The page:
Malachi Davis, the 400m runner whose version of California dreaming is to represent Great Britain, the land of his mother's birth, at the Athens Olympics next month, confirmed his selection for the squad, albeit by finishing second in his heat at the Loughborough international meeting.
Davis was given the same finishing time of 46.30sec as the winner, Cardiff's Matt Elias, which is almost a second outside the Olympic qualifying time. The 26-year-old Davis, who comes from Sacramento, has already clocked a good enough time of 45.52 in Tucson this year, but this became irrelevant when his closest rival, Sean Baldock, could finish no better than seventh at a meeting in Madrid last night in a time of 46.37.
With his new British passport only nine days old, Davis is still adjusting to his cross-country move and his potential team-mates. He praised Elias and what he called "the other gentleman" for making it such a close race, the other gentleman being Jared Deacon, who was third, one-hundredth of a second behind him.
Davis's big occasion came in front of a smattering of spectators at the Loughborough University track on a cool, blustery afternoon. Among them was his mother, Ava, whose British birth was the catalyst in her son's switch of nationalities. Malachi thought she came from Shepherd's Bush, but Ava said, no, she just lived there. "I was born in King's Cross Hospital, within the sound of Bow Bells," she smiled.
Davis summed up his performance as "not good", adding: "I anticipated a win down the back stretch because I have now got the jet-lag out of my system. I could have run a bit more aggressively, but mentally I relaxed too much. Physically, though, I felt a lot stronger than when I competed in Manchester last weekend. In my next two races I'm looking for a faster time." Those races will be in Madrid on Wednesday and then on Sunday, when he will compete for Great Britain against the United States in Birmingham.
Davis said that just getting into the relay team would be well worth his switch of countries: "I have a good four more years before the next Olympics in China." Asked if he could name the British Prime Minister, Davis promptly came up with Tony Blair's name. "I have been following up in the newspapers," he explained. "But I have a lot of catching up to do in that area." He admitted he did not yet know the words of the national anthem, but promised: "I'll have them for you by tomorrow." He is also taking a lot of ribbing from his coaches and friends back in California. "Everybody rings me up with their best English impersonations. They expect me to have the accent down. I also get a lot of tea and fish-and-chips comments. But I'm pretty laid-back."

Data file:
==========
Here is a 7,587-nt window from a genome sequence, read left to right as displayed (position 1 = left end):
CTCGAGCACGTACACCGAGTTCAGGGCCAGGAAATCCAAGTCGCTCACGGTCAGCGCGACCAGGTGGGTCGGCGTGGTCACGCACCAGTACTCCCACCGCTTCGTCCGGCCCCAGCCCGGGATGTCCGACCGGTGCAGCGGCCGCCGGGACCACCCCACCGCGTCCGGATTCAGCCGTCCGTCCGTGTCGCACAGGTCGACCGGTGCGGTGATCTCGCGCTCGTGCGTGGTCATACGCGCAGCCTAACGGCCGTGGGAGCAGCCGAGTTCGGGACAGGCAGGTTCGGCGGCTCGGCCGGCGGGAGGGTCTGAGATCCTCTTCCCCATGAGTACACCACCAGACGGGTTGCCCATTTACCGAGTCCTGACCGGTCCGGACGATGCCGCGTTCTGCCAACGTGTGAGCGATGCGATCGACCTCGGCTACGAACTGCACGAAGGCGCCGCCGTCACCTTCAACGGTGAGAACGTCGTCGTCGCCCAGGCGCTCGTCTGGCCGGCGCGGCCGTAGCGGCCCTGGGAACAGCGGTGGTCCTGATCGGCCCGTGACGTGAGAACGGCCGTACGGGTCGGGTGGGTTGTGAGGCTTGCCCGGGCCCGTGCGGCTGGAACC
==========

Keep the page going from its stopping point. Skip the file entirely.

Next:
Davis estimated it had so far cost him in excess of $4,000 (£2,135) to make his move to Britain. "Right now I'm just relying on my credit card to keep me above water," he grinned. "I thought I was just going to be here for four days at last weekend's trials. I have had a lot of laundry to do, and the other day I was in downtown Loughborough buying clothes." It was, he claimed, not too different from downtown Los Angeles, where he now lives. "The people are nice."
Davis, who is ranked 26th fastest among US 400m men, explained his comparatively slow time at Loughborough thus: "The Olympics will bring out the best in me. I would rather run faster when it counts than peak too soon. I have another gear." Elias, a member of the Wales 400m relay team at the Commonwealth Games in Manchester two years ago, said he had no objections to Davis's adoption of British nationality. "It's great for the sport," he said. "I was only miffed we were told about it at such a late date. Had we been told, we could have prepared ourselves mentally for it. Instead we were suddenly told this American guy who has run 45.5 is British. But personally I have nothing against him." Jamie Baulch's hopes of making the British squad ended when he pulled up halfway through his heat with a hamstring injury.
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